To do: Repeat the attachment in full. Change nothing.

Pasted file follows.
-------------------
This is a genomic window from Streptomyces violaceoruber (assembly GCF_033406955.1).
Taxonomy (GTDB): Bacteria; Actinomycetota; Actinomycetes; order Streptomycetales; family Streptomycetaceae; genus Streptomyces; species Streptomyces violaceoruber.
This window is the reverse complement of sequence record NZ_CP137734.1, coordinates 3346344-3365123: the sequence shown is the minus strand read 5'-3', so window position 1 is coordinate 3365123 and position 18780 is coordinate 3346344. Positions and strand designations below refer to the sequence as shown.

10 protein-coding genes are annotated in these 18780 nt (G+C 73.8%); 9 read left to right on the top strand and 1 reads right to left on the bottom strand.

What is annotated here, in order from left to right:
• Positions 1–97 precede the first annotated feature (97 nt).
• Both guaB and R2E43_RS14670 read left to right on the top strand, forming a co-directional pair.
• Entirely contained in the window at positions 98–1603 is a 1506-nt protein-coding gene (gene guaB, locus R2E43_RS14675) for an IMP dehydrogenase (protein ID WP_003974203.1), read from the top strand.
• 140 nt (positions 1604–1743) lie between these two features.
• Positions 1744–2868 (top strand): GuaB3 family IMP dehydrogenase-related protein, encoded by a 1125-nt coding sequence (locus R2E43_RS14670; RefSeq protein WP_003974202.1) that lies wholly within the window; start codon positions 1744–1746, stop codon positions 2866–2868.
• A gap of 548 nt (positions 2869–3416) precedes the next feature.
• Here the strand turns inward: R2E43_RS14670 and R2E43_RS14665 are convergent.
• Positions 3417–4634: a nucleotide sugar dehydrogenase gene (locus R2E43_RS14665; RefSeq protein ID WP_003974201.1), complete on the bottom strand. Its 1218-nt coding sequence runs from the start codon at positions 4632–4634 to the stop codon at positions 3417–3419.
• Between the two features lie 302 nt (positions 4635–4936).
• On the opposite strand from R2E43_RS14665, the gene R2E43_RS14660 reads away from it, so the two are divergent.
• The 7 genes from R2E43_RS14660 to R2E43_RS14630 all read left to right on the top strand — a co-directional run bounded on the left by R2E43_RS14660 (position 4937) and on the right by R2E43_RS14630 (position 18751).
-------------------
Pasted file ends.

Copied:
This is a genomic window from Streptomyces violaceoruber (assembly GCF_033406955.1).
Taxonomy (GTDB): Bacteria; Actinomycetota; Actinomycetes; order Streptomycetales; family Streptomycetaceae; genus Streptomyces; species Streptomyces violaceoruber.
This window is the reverse complement of sequence record NZ_CP137734.1, coordinates 3346344-3365123: the sequence shown is the minus strand read 5'-3', so window position 1 is coordinate 3365123 and position 18780 is coordinate 3346344. Positions and strand designations below refer to the sequence as shown.

10 protein-coding genes are annotated in these 18780 nt (G+C 73.8%); 9 read left to right on the top strand and 1 reads right to left on the bottom strand.

What is annotated here, in order from left to right:
• Positions 1–97 precede the first annotated feature (97 nt).
• Both guaB and R2E43_RS14670 read left to right on the top strand, forming a co-directional pair.
• Entirely contained in the window at positions 98–1603 is a 1506-nt protein-coding gene (gene guaB, locus R2E43_RS14675) for an IMP dehydrogenase (protein ID WP_003974203.1), read from the top strand.
• 140 nt (positions 1604–1743) lie between these two features.
• Positions 1744–2868 (top strand): GuaB3 family IMP dehydrogenase-related protein, encoded by a 1125-nt coding sequence (locus R2E43_RS14670; RefSeq protein WP_003974202.1) that lies wholly within the window; start codon positions 1744–1746, stop codon positions 2866–2868.
• A gap of 548 nt (positions 2869–3416) precedes the next feature.
• Here the strand turns inward: R2E43_RS14670 and R2E43_RS14665 are convergent.
• Positions 3417–4634: a nucleotide sugar dehydrogenase gene (locus R2E43_RS14665; RefSeq protein ID WP_003974201.1), complete on the bottom strand. Its 1218-nt coding sequence runs from the start codon at positions 4632–4634 to the stop codon at positions 3417–3419.
• Between the two features lie 302 nt (positions 4635–4936).
• On the opposite strand from R2E43_RS14665, the gene R2E43_RS14660 reads away from it, so the two are divergent.
• The 7 genes from R2E43_RS14660 to R2E43_RS14630 all read left to right on the top strand — a co-directional run bounded on the left by R2E43_RS14660 (position 4937) and on the right by R2E43_RS14630 (position 18751).